Second, the interpretation of results. The confidence interval for students is IRR: 0.62, 1.33. This roughly means students in "3ft" schools might have anywhere between a 38% lower risk and 33% higher risk, than in 6ft schools
I’ll take this as an opportunity to talk about this study, why I think in-person instruction amid high community spread warrants much caution, triangulating evidence, and thinking about population health effects /1
To clarify, this study wasn’t done by CDC but by academic researchers in Miss., published in CDC’s MMWR journal. It’s a case-control study of a few hundred kids, with all the limitations that entails. /2 cdc.gov/mmwr/volumes/6…
What did it find? The confidence interval for the effect of attending schools is wide, ruling out neither an increased nor decreased odds of covid /3
First we want individual-level data on deaths with variables on geography and demographics. Normally you'd apply for these from CDC or state health depts. Here we'll use the Cook County Medical Examiner case archive datacatalog.cookcountyil.gov/Public-Safety/… 2/n
We can filter for deaths than contain "COVID" in any cause of death field and download that subset. They come already geocoded. You'll want to match these lat-long pairs to census tract ID numbers, which you can do in GIS or using a service like geoservices.tamu.edu 3/n
I don't think most academic epis look down on govt epis because most of us don't even think about govt epis. We are mostly untethered from reality.
That's how you get Respectable Epidemiologists saying we should somehow identify and protect those at highest risk of severe covid while letting everyone else get infected.
Some of the greatest minds don't understand that we're not as important as we think, those papers we publish rarely result in material change, we're mostly employed in a federal make-work program for the professional class
In light of Graeber's death & right-wingers alarmism over "Marxist" academia's mild expressions of disapproval towards racists, I think it's worth looking at how Graeber was expelled from the US professoriate. publicanthropologist.cmi.no/2017/10/11/aca…
His politics (an open anarchist whose views were explored in his activism and work) ruffled feathers at Yale. He also came to the defense of a student who was facing retaliation for union organizing, which the admin rly detested.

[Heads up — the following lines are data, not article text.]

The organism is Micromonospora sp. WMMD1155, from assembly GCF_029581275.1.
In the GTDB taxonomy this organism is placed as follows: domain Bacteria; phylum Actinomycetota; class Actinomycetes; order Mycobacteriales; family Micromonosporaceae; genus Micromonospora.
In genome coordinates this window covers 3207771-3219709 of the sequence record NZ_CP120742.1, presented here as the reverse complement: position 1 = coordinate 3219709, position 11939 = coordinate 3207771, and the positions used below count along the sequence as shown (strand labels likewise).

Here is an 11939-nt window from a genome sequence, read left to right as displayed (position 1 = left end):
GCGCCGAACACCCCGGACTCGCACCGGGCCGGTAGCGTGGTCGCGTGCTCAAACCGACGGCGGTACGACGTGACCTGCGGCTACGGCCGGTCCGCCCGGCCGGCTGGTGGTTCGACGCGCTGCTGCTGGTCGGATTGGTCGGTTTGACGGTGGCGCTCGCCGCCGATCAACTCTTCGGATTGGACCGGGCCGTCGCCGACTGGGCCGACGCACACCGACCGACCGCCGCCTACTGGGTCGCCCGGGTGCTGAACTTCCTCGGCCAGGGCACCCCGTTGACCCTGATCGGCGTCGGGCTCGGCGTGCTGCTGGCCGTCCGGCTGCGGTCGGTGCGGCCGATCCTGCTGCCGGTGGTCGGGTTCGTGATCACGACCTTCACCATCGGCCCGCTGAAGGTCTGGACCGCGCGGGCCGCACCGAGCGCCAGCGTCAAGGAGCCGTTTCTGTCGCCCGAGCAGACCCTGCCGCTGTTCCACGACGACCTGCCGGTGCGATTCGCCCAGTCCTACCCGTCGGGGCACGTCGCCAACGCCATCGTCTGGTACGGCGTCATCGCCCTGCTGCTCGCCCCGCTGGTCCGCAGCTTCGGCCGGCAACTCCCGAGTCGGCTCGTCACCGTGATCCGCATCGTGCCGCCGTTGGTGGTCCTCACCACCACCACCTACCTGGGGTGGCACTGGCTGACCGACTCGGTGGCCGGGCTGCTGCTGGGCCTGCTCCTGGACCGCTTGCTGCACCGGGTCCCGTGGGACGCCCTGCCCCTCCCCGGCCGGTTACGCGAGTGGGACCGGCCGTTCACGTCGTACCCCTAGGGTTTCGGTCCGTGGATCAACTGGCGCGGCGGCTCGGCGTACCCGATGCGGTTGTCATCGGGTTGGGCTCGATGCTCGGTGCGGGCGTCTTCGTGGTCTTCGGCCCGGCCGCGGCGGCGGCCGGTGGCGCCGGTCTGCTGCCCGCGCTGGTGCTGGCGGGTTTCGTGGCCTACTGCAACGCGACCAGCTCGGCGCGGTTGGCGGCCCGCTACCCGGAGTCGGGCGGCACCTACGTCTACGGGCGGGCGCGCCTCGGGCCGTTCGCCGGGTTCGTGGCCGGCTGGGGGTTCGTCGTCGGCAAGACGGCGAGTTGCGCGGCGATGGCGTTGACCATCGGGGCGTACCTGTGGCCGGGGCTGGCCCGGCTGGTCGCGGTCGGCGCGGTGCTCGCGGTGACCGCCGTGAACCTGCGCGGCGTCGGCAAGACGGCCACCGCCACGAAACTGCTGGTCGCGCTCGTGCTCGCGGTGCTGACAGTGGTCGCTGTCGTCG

It's been a long and bitter union fight going on since the 90s. Corey Robin writes how he himself was almost fully blacklisted for his role as a union organizer. Same deal with the Graeber advisee.
I'm researching how actors in law, medicine, corporations, & epidemiology created a system where deaths in police custody nearly always get attributed to drugs (or mental illness) rather than police themselves. 1/ fox9.com/news/court-fil…
The defense in the criminal case against George Floyd's killers will be that he died of a fentanyl OD rather than Chauvin's knee on his neck. This has a wider context. /2
In the late 70s, a SCOTUS decision paved the way for civilians to sue police depts in much greater numbers. Lawsuits mounted in the 80s, also a time of growing cocaine use. A Miami medical examiner came up with a condition called 'excited delirium' in 1985... /3
It's possible to believe that a study has far better methods than the median study in that field but also not believe the findings while still appreciating it and also recognizing the bad faith of other critics send subtweet.
I don't know what people think epidemiology is about. Can we ever get effect sizes right with observational data? Rarely, I think.
But I'm a nihlist and try to stick to descriptive research so take this with a grain of salt
The point of our field is to estimate the effects of interventions (in RCTs, or hypothetical interventions w/ observation data) that improve health so then policymakers can implement those interventions.
To be less nebulous: causal questions can be about looking backwards in time and assigning responsibility to people and institutions and practices that harm health in order to get redress through legal, political, regulatory systems.
Also remember when Obama drank a glass of water while addressing an audience of community members in Flint... as a stunt to show it was safe when it actually wasn't? That was really something.
My vision for an agenda for public health scholarship and action aimed at ending police violence:
1. Document harms of policing, in terms of deaths, injury, trauma to individuals, their families, communities. Develop ongoing monitoring systems for police violence. This has been the focus of most of the existing critical public health & policing work (my own & others).
2. Interrupt public health systems that snitch on people. This happens formally (e.g. "Weapons Related Injury Surveillance Systems" reporting from EDs to probation depts) and informally (ED physicians calling cops to alert them of discharge at police request)